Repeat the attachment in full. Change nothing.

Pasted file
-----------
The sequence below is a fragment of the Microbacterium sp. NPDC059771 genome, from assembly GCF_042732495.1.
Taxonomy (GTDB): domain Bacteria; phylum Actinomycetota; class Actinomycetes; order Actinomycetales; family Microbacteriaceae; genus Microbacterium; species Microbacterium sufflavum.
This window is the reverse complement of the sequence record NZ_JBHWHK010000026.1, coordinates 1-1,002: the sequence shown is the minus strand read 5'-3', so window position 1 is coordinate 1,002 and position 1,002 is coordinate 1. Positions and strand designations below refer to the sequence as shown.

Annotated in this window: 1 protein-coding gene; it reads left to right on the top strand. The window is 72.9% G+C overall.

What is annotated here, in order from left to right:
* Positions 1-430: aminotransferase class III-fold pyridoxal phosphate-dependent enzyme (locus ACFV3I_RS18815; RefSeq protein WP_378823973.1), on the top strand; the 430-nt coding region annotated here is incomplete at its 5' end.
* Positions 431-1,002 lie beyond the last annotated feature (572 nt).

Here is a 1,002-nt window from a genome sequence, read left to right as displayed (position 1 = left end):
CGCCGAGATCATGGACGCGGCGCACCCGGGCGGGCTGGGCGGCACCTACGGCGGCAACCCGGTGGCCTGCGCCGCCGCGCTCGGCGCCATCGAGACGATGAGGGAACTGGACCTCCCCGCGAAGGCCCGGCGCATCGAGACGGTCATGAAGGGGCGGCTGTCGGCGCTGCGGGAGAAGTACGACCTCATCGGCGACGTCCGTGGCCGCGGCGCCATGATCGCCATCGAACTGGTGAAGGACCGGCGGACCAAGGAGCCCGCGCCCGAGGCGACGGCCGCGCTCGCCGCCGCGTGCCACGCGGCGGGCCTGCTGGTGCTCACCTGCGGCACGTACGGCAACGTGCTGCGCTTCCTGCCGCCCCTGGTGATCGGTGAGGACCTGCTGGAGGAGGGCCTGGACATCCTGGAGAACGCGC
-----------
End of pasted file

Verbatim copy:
The sequence below is a fragment of the Microbacterium sp. NPDC059771 genome, from assembly GCF_042732495.1.
Taxonomy (GTDB): domain Bacteria; phylum Actinomycetota; class Actinomycetes; order Actinomycetales; family Microbacteriaceae; genus Microbacterium; species Microbacterium sufflavum.
This window is the reverse complement of the sequence record NZ_JBHWHK010000026.1, coordinates 1-1,002: the sequence shown is the minus strand read 5'-3', so window position 1 is coordinate 1,002 and position 1,002 is coordinate 1. Positions and strand designations below refer to the sequence as shown.

Annotated in this window: 1 protein-coding gene; it reads left to right on the top strand. The window is 72.9% G+C overall.

What is annotated here, in order from left to right:
* Positions 1-430: aminotransferase class III-fold pyridoxal phosphate-dependent enzyme (locus ACFV3I_RS18815; RefSeq protein WP_378823973.1), on the top strand; the 430-nt coding region annotated here is incomplete at its 5' end.
* Positions 431-1,002 lie beyond the last annotated feature (572 nt).

Here is a 1,002-nt window from a genome sequence, read left to right as displayed (position 1 = left end):
CGCCGAGATCATGGACGCGGCGCACCCGGGCGGGCTGGGCGGCACCTACGGCGGCAACCCGGTGGCCTGCGCCGCCGCGCTCGGCGCCATCGAGACGATGAGGGAACTGGACCTCCCCGCGAAGGCCCGGCGCATCGAGACGGTCATGAAGGGGCGGCTGTCGGCGCTGCGGGAGAAGTACGACCTCATCGGCGACGTCCGTGGCCGCGGCGCCATGATCGCCATCGAACTGGTGAAGGACCGGCGGACCAAGGAGCCCGCGCCCGAGGCGACGGCCGCGCTCGCCGCCGCGTGCCACGCGGCGGGCCTGCTGGTGCTCACCTGCGGCACGTACGGCAACGTGCTGCGCTTCCTGCCGCCCCTGGTGATCGGTGAGGACCTGCTGGAGGAGGGCCTGGACATCCTGGAGAACGCGC